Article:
Case 1

Two pages of sheet music, the one on the left yellowed and handwritten, the one on the right white and typed.
Beethoven’s Pocket Sketchbook for the Agnus Dei of the Missa solemnis, Opus 123

(a) Metzler, Patrizia and Fred Stoltzfus, ed. Grasnick 5: Beethoven’s Pocket Sketchbook for the Agnus Dei of the Missa solemnis, Opus 123. Urbana: University of Illinois Press, 2016. f. 14r.

A page of extremely smudged and yellowed sheet music.
Sketchbook for the “Missa solemnis” and the Piano Sonata in E Major, Opus 109

(b) Kinderman, William, ed. Artaria 195: Beethoven’s Sketchbook for the “Missa solemnis” and the Piano Sonata in E Major, Opus 109. Vol. 2: Facsimile. Urbana: University of Illinois Press, 2003. f. 1.

Ludwig van Beethoven: Autograph Miscellany from circa 1786 to 1799

(c) Kerman, Joseph, ed. Ludwig van Beethoven: Autograph Miscellany from circa 1786 to 1799. Vol. I. London: British Museum, 1970. f. 50v.

The books in which Beethoven carried out his sketching can be identified as falling into one of three categories: collections of loose leaves, large sketchbooks, and pocket books. The first of these, loose leaves, were used by Beethoven early in his life (from around 1786 to 1799) to draft compositions, as well as to write out compositional exercises, often for the keyboard. These loose leaves were later collected, sorted, and sewn together into book format by the composer himself. One such loose leaf that is shown here (a) is from the Kafka Sketch Miscellany, an early collection of loose leaves, and features more than a dozen sketches which have no apparent relation to each other. The relative density of ink, as well as clarity of the notation, suggests two aspects of Beethoven’s early career: first, that the composer was faced with the practical need to be as efficient as possible with his use of page space, as paper was extremely expensive and, second, that many of the musical ideas were already well-formed prior to putting them down on the page. As the composer’s compositions developed in terms of complexity throughout his career, Beethoven’s sketching practices adjusted to facilitate a more involved engagement with the notated musical material. Beginning 1798, full sketchbooks, as opposed to single sheets, became the preferred format to house his sketches. The example shown here (b) from the first page of the Artaria 195 sketchbook for the Credo from Missa solemnis highlights the shift in style to a more spacious, elaborate, and even chaotic sketching practice. Beethoven used sketchbooks for a number of practical purposes, including detailed working-out of small musical ideas, as well as continuity drafts that might extend over large portions of a sketchbook. (Indeed, the Credo sketch here is the beginning of a continuity draft, though a draft which differs quite drastically from what would become the final version.) The third category, pocket sketchbooks, seems to have been taken up by Beethoven later in his life as a way to gain easy access to notation in places other than his home. In the page shown here (c) from the Grasnick 5 pocket sketchbook, one finds fragmentary ideas for the musical material of the Agnus Dei from the Missa, as well as a preliminary formal plan for the movement.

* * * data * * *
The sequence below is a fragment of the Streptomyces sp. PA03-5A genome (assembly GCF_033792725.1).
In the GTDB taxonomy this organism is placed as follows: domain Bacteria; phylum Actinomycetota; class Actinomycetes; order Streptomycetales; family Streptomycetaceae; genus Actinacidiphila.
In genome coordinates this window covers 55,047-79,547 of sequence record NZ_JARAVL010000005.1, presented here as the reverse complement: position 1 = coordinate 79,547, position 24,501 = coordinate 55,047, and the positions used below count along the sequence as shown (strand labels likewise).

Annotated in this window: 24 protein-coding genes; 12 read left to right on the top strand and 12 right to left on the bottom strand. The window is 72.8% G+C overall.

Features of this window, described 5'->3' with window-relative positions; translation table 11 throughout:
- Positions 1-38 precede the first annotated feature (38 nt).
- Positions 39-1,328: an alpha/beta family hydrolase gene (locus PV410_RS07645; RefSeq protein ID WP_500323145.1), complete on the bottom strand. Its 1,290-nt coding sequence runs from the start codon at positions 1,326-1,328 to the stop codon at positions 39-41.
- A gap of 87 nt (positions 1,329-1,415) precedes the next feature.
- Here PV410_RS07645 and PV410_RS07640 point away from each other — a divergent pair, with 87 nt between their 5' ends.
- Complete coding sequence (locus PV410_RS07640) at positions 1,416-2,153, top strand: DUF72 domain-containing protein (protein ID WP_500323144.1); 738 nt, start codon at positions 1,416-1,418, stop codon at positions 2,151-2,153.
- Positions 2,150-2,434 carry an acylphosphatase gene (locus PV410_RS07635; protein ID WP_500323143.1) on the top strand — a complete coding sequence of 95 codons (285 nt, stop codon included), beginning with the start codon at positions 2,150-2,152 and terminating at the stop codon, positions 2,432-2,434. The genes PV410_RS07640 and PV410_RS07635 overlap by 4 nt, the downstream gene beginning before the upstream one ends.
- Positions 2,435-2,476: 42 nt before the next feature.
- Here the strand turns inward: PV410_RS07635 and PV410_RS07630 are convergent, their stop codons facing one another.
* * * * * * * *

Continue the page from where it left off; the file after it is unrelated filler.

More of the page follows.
Cooper, Barry. Beethoven and the Creative Process. Oxford: Clarendon Press, 1990.
Lockwood, Lewis. Beethoven: Studies in the Creative Process. Cambridge: Harvard University Press, 1992.

Beethovenia: Ein Skizzenbuch von Beethoven

Nottebohm, Gustav. Beethovenia: Ein Skizzenbuch von Beethoven. Vol. I. New York: Johnson Reprint Corporation, 1970.

With the publishing of his well-known sketch transcriptions in the 1870s-80s, Gustav Nottebohm became a pioneering figure for the field of Beethoven sketch studies. While the focus of more recent sketch studies has shifted toward interpreting the differences between sketches and final versions in order to better understand the process of musical conception, Nottebohm’s work is much more preoccupied with the decryption of Beethoven’s hand. This work of making the notes of the sketches legible was no small task and served to facilitate much of the research carried out by future generations of Beethoven scholars. Featured on the left is the first volume from Nottebohm’s two-part Beethovenia which contains commentary, as well as transcriptions for two sketchbooks from 1801 and 1803.

The Beethoven Sketchbooks: History, Reconstruction, Inventory

Johnson, Douglas, Alan Tyson, and Robert Winter. The Beethoven Sketchbooks: History, Reconstruction, Inventory. Berkeley: University of California Press, 1985. p. 5.

Klaviersonate c-Moll

Beethoven, Ludwig van. “Klaviersonate c-Moll.” 1822. Opus 111. Faksimile nach dem Autograph der Staatsbibliothek zu Berlin, Preussischer Kulturbesitz. Laaber: Laaber-Verlag, 2011. ff. 40-41.

Sonaten für Klavier. [Opus 111]

Beethoven, Ludwig van. Sonaten für Klavier. [Opus 111]. Edited by Peter Hauschild. Vienna: Wiener Urtext Edition, 2001. p. 197.

As can be seen in the autograph score for the Kyrie from Missa solemnis also featured in this exhibit, Beethoven frequently continued to make changes in the music throughout the process of notating the autograph score. Even up until the final lines in the autograph score for Op. 111 (shown above), the composer seems yet to have settled on what form the ending of the movement should take. First, Beethoven writes what is very similar to the final version, only to cross it out and replace it with an alternative ending. Still dissatisfied, the composer elects to attach the sheets to one another with red wax, effectively removing these two pages from the score, before starting over on the following page of the autograph (not shown).